Open Access

A rare case of bilateral sequential spermatocytic seminoma

  • Ning Xu1,
  • Fubiao Li2,
  • Runhui Tian3,
  • Mingming Shao1,
  • Lingyun Liu2 and
  • Kaimin Guo2Email author
Contributed equally
World Journal of Surgical Oncology201311:175

https://doi.org/10.1186/1477-7819-11-175

Received: 30 March 2013

Accepted: 26 July 2013

Published: 6 August 2013

Abstract

Spermatocytic seminoma (SS) is a rare testicular neoplasm characterized by a palpable, painless, slowly enlarging mass in the testis. Even more rare is a synchronous bilateral presentation. Only eight cases of bilateral SS have been reported in the literature, of which three cases were present with synchronous testis enlargement, and five were sequential. Here, we report an additional case of synchronous bilateral SS and present a comprehensive relevant literature review concerning clinical features, histopathology, and treatment.

Keywords

Spermatocytic seminoma Fine-needle aspiration cytology Bilateral spermatocytic seminoma Testicular cancer

Background

Spermatocytic seminoma (SS), a rare testicular neoplasm differing from classical seminoma, usually presents in older men (>50 years of age) and occurs only sporadically in younger men (<30 years of age) [13]. SS has no equivalent ovarian carcinoma, is not associated with other types of germ cell neoplasia, and is not found in cases of cryptorchidism [4]. Depending on the different series, it represents 2 to 12% of all seminomas [5]. Since the first case of SS was described by Masson more than 50 years ago [6], more than 200 cases have been reported, most of them benign [7]. It is a solid tumor found solely in the testis with long duration of symptoms, presentation evident at an early stage, absence of metastasis, and bears an excellent prognosis [8]. Moreover, SS arises more commonly in the right testis, and has a higher frequency of bilateral occurrence than classical seminoma [9]. Following a thorough review of the literature, we have found only eight reported cases of bilateral SS. Herein, we report an additional case of bilateral SS and present a relevant review of the literature concerning clinical features, histopathology, and treatment.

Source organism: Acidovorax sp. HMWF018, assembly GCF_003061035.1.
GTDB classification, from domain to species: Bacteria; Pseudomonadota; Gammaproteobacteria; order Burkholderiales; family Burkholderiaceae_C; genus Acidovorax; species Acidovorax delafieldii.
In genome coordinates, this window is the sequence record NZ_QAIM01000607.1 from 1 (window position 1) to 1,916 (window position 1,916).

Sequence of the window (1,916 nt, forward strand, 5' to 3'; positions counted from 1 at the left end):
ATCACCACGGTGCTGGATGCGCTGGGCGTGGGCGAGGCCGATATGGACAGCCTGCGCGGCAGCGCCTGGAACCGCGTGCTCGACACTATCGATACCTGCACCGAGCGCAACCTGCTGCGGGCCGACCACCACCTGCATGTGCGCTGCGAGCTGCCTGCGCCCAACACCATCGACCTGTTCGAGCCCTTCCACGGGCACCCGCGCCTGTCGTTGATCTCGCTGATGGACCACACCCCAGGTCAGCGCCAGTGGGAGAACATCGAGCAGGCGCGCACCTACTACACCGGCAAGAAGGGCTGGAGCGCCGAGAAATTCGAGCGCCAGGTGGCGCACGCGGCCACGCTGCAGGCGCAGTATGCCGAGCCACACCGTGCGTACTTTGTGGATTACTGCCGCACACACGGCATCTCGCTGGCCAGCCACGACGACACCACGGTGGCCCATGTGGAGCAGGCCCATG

Case presentation

A 48-year-old man presented in June 2011 complaining of gradually increasing left testicular painless swelling for 2 years. For the immediate 2 previous months, he found his right testicle enlarging rapidly. There was no history of cryptorchidism, bilateral scrotal pain, voiding complaints, local trauma, weight loss, or hereditary disease. A comprehensive physical examination revealed bilateral testis enlargement and displayed firm consistencies to palpation. A huge, well-defined, non-tender, left testicular mass was palpable in the scrotum. The patient’s right testicle had similar palpatory findings as his left testicle, while his inguinal lymph nodes were not palpable. Scrotal ultrasonography (8 to 12 linear array transducer, TOSHIBA NemioXG, Tokyo, Japan) revealed a well-defined 75 × 45 × 40 mm left testicular multilocular tumor and an 80 × 50 × 45 mm right testicular solid tumor with heterogeneous echogenicity (Figure 1). Computed tomography of the abdomen and pelvis was negative for lymphadenopathy or other metastases. Clinically, the preoperative diagnosis was bilateral testicular tumor, with the possibility of classical seminoma.